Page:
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Milk Allergy | Overview

A milk allergy is an abnormal response of the body to the proteins found in cows’ milk. It is most common among infants and young children.

Milk Allergy | Overview

A milk allergy is an abnormal response of the body to the proteins found in cows’ milk. It is most common among infants and young children.

Milk Allergy | Symptoms and Causes

Which foods should a milk-allergic child avoid?

Dairy products such as cream, cheese, butter, ice cream and yogurt all contain the proteins found in cows’ milk. But milk proteins may also be present in other commonly eaten foods, so it is important to read the labels of any food or beverage you are considering giving your child.

Are products labeled “non-dairy” safe for a milk-allergic child?

Not necessarily. These products do not contain butter, cream, or milk, but they may still use other milk-containing ingredients. Check the ingredient list to be certain.

What other “surprising” foods should a milk-allergic child watch out for?

Processed meats, including hot dogs, sausages and luncheon meats, frequently contain milk or are processed on milk-containing lines. Carefully read all food labels.

Avoid ingredients including:

  • Artificial butter flavor
  • Butter, butter fat, buttermilk
  • Casein
  • Caseinates (ammonium, calcium, magnesium, potassium, sodium)
  • Cheese, cottage cheese, curds
  • Cream
  • Custard, pudding
  • Ghee
  • Half and half
  • Hydrolysates (casein, milk protein, protein, whey, whey protein)
  • Lactalbumin, lactalbumin phosphate
  • Lactoglobulin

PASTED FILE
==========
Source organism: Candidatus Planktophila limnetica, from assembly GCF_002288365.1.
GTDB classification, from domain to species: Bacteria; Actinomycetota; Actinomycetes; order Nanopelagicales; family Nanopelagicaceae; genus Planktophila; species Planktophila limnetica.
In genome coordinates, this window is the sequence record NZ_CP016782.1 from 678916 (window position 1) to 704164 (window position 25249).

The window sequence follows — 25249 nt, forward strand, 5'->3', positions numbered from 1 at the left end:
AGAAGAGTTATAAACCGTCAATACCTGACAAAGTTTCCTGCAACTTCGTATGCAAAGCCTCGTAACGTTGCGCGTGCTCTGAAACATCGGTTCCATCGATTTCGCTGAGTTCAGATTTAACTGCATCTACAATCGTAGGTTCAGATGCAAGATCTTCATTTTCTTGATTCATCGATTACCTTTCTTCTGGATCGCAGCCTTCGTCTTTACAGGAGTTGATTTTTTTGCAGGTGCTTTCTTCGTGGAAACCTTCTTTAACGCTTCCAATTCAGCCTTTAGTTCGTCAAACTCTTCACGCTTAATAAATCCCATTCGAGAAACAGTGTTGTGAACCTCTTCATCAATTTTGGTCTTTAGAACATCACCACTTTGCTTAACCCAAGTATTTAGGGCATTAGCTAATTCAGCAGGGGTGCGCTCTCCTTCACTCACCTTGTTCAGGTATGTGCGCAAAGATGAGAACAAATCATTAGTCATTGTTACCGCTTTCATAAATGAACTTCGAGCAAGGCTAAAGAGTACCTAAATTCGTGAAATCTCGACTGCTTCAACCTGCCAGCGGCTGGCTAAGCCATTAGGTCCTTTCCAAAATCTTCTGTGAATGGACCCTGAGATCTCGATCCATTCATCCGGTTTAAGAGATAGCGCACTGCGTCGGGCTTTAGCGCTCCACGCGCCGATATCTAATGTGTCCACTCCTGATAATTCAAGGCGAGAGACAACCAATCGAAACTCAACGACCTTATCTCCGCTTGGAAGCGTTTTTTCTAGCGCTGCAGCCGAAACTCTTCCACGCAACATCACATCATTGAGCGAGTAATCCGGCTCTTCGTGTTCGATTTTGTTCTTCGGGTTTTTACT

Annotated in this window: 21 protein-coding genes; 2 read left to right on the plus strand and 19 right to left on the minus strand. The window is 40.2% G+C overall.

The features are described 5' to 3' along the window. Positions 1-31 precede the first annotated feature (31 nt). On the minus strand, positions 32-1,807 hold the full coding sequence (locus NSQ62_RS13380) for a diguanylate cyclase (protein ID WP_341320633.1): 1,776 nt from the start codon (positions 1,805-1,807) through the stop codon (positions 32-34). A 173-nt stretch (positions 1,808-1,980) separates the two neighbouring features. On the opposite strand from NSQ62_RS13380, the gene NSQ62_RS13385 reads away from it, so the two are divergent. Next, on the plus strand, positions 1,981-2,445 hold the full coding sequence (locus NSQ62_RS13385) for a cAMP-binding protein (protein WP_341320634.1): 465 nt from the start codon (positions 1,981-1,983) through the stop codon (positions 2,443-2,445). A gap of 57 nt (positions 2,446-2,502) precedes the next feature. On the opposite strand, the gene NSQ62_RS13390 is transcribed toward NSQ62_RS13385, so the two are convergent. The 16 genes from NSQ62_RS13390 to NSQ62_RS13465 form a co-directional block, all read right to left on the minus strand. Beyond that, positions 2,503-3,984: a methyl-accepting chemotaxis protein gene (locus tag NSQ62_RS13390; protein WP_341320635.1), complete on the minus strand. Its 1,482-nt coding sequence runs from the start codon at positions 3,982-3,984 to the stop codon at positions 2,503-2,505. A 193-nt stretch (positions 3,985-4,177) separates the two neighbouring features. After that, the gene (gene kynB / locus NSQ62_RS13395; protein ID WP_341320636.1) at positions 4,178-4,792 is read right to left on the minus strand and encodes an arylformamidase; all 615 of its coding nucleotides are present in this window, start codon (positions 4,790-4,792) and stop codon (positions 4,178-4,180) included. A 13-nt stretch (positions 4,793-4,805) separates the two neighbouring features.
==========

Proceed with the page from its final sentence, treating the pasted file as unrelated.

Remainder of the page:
• Lactose
  • Milk (derivative, protein, solids, malted, condensed, evaporated, dry, whole, lowfat, nonfat, skim)
  • Nougat
  • Rennet casein
  • Sour cream
  • Sour cream solids
  • Whey
  • Yogurt

Also, carefully review these other possible sources of milk or milk products:

  • Brown sugar flavoring
  • Caramel flavoring
  • Chocolate
  • High protein flour
  • Lactic acid starter culture
  • Margarine
  • Natural flavoring
  • Simplesse

Milk Allergy | Treatments

"We're taking a very small amount of milk and giving to children who are allergic. The ideal outcome is that the patient will be cured of their milk allergy, and they can have milk products, like ice cream, whenever they wanted".

-Lynda Schneider, MD, director of Boston Children's Allergy Program

Milk Allergy | Patient Stories

A cure for milk allergies?

Part 1: Meet Brett, whose severe allergy to milk may be cured

August 25, 2009

This is the first in a series about Brett Nasuti, an 11-year-old Boston Children’s Hospital patient who was born allergic to 15 foods. Brett is the very first Children’s patient to go through a milk exposure desensitizationtrial—the first of its kind in the country—which could cure him of his severe milk allergy. In this video you can watch Brett and his mom, Robyn, talk about what it’s been like for their family to live with his life-threatening condition and their hopes for the trial’s outcome.

Stay tuned to follow Brett as he goes through the study, during which he drinks more and more milk after getting injections to ward off allergic reactions. You can see him take his first-ever sip of milk and hear him talk about what it’s like to live with a life-threatening allergy. You can also watch Robyn shop for her two kids with food allergies (she cooks three different dinners each day for her family) and hear Brett’s classmates talk about what they’ve learned from him. Plus, check back to see Lynda Schneider, MD, the director of Boston Children’s Allergy Program, discuss the shocking rise in food allergies and how this trial represents a path to a potential cure.

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Milk Allergy | Programs & Services